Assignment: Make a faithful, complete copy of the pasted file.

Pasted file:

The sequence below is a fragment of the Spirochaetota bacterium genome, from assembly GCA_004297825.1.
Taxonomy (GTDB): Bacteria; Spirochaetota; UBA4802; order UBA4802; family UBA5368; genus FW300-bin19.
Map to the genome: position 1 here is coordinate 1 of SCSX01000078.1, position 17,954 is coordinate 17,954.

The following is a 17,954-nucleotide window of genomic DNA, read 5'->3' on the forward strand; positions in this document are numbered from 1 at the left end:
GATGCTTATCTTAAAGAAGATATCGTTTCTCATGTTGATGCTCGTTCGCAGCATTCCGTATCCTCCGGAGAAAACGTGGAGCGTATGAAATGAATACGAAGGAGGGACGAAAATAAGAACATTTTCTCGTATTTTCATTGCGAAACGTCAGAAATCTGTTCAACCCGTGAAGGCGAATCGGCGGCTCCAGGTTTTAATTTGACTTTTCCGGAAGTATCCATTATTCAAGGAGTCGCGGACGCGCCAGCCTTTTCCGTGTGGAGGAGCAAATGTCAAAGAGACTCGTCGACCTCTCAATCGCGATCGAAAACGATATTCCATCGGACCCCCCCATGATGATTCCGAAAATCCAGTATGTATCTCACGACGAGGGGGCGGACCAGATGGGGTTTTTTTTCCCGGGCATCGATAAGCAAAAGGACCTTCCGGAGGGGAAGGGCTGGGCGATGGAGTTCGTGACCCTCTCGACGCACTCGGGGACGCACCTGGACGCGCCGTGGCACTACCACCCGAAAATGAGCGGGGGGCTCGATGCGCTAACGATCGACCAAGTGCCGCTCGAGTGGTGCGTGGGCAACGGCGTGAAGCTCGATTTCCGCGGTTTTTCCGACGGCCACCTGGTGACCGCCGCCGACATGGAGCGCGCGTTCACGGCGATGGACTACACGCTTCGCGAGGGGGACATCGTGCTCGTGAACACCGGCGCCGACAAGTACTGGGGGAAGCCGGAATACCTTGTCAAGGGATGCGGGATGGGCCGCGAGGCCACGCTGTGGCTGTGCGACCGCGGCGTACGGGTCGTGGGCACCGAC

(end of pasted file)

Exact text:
The sequence below is a fragment of the Spirochaetota bacterium genome, from assembly GCA_004297825.1.
Taxonomy (GTDB): Bacteria; Spirochaetota; UBA4802; order UBA4802; family UBA5368; genus FW300-bin19.
Map to the genome: position 1 here is coordinate 1 of SCSX01000078.1, position 17,954 is coordinate 17,954.

The following is a 17,954-nucleotide window of genomic DNA, read 5'->3' on the forward strand; positions in this document are numbered from 1 at the left end:
GATGCTTATCTTAAAGAAGATATCGTTTCTCATGTTGATGCTCGTTCGCAGCATTCCGTATCCTCCGGAGAAAACGTGGAGCGTATGAAATGAATACGAAGGAGGGACGAAAATAAGAACATTTTCTCGTATTTTCATTGCGAAACGTCAGAAATCTGTTCAACCCGTGAAGGCGAATCGGCGGCTCCAGGTTTTAATTTGACTTTTCCGGAAGTATCCATTATTCAAGGAGTCGCGGACGCGCCAGCCTTTTCCGTGTGGAGGAGCAAATGTCAAAGAGACTCGTCGACCTCTCAATCGCGATCGAAAACGATATTCCATCGGACCCCCCCATGATGATTCCGAAAATCCAGTATGTATCTCACGACGAGGGGGCGGACCAGATGGGGTTTTTTTTCCCGGGCATCGATAAGCAAAAGGACCTTCCGGAGGGGAAGGGCTGGGCGATGGAGTTCGTGACCCTCTCGACGCACTCGGGGACGCACCTGGACGCGCCGTGGCACTACCACCCGAAAATGAGCGGGGGGCTCGATGCGCTAACGATCGACCAAGTGCCGCTCGAGTGGTGCGTGGGCAACGGCGTGAAGCTCGATTTCCGCGGTTTTTCCGACGGCCACCTGGTGACCGCCGCCGACATGGAGCGCGCGTTCACGGCGATGGACTACACGCTTCGCGAGGGGGACATCGTGCTCGTGAACACCGGCGCCGACAAGTACTGGGGGAAGCCGGAATACCTTGTCAAGGGATGCGGGATGGGCCGCGAGGCCACGCTGTGGCTGTGCGACCGCGGCGTACGGGTCGTGGGCACCGAC